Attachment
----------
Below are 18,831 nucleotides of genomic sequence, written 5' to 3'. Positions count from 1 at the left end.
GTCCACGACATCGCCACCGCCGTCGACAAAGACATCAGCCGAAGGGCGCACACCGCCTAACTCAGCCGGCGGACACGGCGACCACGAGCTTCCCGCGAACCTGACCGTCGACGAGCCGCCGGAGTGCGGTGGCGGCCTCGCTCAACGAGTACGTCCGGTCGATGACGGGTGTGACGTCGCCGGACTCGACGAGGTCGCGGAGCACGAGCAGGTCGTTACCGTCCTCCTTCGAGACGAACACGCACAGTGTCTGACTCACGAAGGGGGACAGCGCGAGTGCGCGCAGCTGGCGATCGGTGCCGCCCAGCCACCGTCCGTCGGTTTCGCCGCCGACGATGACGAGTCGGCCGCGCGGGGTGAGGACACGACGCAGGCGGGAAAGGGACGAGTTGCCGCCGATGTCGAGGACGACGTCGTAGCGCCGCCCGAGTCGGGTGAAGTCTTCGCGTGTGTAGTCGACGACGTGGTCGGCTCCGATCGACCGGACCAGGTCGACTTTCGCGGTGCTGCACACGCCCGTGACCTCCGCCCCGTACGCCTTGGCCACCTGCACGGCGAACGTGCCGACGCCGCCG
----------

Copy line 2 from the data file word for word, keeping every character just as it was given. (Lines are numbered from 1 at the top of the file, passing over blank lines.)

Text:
GTCCACGACATCGCCACCGCCGTCGACAAAGACATCAGCCGAAGGGCGCACACCGCCTAACTCAGCCGGCGGACACGGCGACCACGAGCTTCCCGCGAACCTGACCGTCGACGAGCCGCCGGAGTGCGGTGGCGGCCTCGCTCAACGAGTACGTCCGGTCGATGACGGGTGTGACGTCGCCGGACTCGACGAGGTCGCGGAGCACGAGCAGGTCGTTACCGTCCTCCTTCGAGACGAACACGCACAGTGTCTGACTCACGAAGGGGGACAGCGCGAGTGCGCGCAGCTGGCGATCGGTGCCGCCCAGCCACCGTCCGTCGGTTTCGCCGCCGACGATGACGAGTCGGCCGCGCGGGGTGAGGACACGACGCAGGCGGGAAAGGGACGAGTTGCCGCCGATGTCGAGGACGACGTCGTAGCGCCGCCCGAGTCGGGTGAAGTCTTCGCGTGTGTAGTCGACGACGTGGTCGGCTCCGATCGACCGGACCAGGTCGACTTTCGCGGTGCTGCACACGCCCGTGACCTCCGCCCCGTACGCCTTGGCCACCTGCACGGCGAACGTGCCGACGCCGCCG